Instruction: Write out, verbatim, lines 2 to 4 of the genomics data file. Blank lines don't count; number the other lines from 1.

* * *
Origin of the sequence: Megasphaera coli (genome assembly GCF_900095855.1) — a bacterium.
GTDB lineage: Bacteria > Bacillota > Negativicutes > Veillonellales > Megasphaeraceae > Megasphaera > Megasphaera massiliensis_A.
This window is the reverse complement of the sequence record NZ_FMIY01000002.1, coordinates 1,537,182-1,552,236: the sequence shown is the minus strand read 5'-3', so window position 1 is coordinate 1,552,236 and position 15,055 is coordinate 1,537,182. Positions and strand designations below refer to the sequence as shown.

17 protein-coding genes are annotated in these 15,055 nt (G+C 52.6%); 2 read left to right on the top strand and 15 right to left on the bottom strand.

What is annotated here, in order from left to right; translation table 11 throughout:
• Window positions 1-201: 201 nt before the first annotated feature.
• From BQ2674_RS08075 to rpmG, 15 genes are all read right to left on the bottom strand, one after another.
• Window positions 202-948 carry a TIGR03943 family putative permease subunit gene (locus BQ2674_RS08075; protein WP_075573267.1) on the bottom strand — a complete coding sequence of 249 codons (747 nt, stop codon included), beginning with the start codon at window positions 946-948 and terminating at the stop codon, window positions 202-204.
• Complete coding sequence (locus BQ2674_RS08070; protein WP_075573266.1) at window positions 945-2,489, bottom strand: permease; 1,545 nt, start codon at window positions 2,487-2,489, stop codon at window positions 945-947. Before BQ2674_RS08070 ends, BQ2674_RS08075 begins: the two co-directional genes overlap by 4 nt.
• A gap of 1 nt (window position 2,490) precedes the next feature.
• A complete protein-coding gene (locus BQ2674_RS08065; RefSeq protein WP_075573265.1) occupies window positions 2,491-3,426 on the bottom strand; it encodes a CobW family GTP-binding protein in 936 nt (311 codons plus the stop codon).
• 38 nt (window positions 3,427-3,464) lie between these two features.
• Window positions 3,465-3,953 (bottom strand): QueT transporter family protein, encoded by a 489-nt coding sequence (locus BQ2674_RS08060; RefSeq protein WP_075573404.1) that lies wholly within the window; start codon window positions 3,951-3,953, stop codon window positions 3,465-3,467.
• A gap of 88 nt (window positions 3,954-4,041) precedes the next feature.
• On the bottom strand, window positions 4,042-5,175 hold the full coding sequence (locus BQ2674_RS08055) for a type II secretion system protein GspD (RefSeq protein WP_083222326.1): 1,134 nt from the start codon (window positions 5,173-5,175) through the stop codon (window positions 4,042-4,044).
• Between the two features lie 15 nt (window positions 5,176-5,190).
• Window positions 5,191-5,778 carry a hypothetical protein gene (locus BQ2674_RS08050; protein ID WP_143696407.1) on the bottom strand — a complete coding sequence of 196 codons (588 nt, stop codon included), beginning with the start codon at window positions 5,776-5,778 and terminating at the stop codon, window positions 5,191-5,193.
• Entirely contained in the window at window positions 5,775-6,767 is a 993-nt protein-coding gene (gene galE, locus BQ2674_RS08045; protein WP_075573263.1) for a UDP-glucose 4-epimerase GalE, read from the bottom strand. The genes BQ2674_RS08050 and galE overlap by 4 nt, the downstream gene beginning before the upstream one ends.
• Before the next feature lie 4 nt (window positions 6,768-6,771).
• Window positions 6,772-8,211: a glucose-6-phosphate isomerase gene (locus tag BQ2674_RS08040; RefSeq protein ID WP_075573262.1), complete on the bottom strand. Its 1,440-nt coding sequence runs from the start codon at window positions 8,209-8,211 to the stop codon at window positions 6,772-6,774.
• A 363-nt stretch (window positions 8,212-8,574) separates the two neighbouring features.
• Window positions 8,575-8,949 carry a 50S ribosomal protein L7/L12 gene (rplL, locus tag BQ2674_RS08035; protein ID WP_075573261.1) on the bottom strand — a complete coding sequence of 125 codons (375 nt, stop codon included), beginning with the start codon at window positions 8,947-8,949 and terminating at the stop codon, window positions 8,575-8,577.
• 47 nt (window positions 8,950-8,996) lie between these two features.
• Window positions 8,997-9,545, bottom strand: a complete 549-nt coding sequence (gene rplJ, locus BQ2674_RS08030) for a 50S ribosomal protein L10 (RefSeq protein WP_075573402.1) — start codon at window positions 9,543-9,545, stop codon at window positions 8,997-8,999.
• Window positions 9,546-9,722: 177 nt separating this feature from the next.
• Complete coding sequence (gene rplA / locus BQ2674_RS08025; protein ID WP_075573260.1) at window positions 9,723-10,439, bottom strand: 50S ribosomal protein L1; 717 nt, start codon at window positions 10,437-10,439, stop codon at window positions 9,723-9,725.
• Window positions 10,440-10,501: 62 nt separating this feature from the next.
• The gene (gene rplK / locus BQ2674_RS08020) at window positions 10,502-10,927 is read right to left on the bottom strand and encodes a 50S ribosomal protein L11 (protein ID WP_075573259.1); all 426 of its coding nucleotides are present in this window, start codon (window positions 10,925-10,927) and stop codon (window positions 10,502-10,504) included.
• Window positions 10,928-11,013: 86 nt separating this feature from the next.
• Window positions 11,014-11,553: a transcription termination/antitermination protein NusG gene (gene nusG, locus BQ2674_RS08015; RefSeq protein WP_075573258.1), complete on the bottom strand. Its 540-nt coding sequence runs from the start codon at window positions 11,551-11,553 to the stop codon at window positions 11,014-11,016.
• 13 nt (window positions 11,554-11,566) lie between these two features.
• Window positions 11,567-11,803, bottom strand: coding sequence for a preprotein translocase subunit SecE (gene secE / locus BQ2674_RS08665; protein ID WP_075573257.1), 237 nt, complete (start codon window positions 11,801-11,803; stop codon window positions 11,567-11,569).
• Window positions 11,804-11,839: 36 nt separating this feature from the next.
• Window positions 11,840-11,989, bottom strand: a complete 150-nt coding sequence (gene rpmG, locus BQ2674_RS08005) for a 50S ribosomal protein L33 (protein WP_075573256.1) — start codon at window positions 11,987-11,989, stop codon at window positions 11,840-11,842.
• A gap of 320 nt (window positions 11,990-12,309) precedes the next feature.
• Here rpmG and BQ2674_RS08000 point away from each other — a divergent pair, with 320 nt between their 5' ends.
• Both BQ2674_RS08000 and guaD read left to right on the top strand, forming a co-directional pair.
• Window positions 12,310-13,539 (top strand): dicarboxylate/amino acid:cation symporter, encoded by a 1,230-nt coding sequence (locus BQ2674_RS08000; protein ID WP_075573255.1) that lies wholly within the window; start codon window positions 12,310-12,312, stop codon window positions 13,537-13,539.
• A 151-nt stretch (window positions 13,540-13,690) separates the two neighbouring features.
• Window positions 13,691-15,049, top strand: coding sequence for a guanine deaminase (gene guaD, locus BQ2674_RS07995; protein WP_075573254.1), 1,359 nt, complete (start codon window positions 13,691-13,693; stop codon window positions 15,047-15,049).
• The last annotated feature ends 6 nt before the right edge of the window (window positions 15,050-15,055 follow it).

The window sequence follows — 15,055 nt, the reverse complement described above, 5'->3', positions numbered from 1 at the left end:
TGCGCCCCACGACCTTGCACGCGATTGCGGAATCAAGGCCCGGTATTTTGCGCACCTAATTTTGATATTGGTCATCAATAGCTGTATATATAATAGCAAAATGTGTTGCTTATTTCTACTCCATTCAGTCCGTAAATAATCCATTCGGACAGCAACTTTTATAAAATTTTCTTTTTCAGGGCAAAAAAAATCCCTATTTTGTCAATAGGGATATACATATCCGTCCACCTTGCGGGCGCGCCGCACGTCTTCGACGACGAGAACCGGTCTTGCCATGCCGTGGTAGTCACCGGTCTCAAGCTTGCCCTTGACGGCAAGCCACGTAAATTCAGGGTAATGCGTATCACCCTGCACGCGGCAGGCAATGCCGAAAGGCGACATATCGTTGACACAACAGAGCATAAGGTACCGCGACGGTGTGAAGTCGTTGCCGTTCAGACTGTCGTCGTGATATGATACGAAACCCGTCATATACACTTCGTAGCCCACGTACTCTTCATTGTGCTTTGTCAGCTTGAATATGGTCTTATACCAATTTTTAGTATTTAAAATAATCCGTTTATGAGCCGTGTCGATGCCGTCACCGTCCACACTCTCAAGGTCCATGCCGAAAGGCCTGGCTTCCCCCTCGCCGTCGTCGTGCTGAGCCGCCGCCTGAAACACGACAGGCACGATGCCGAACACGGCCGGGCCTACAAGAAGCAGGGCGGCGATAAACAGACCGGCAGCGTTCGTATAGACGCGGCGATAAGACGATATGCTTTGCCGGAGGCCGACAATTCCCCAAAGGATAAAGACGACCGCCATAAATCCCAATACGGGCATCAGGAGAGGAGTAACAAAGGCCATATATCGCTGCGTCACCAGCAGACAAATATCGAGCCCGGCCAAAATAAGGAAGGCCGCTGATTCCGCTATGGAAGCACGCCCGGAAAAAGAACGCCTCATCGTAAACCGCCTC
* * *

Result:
GTDB lineage: Bacteria > Bacillota > Negativicutes > Veillonellales > Megasphaeraceae > Megasphaera > Megasphaera massiliensis_A.
This window is the reverse complement of the sequence record NZ_FMIY01000002.1, coordinates 1,537,182-1,552,236: the sequence shown is the minus strand read 5'-3', so window position 1 is coordinate 1,552,236 and position 15,055 is coordinate 1,537,182. Positions and strand designations below refer to the sequence as shown.

17 protein-coding genes are annotated in these 15,055 nt (G+C 52.6%); 2 read left to right on the top strand and 15 right to left on the bottom strand.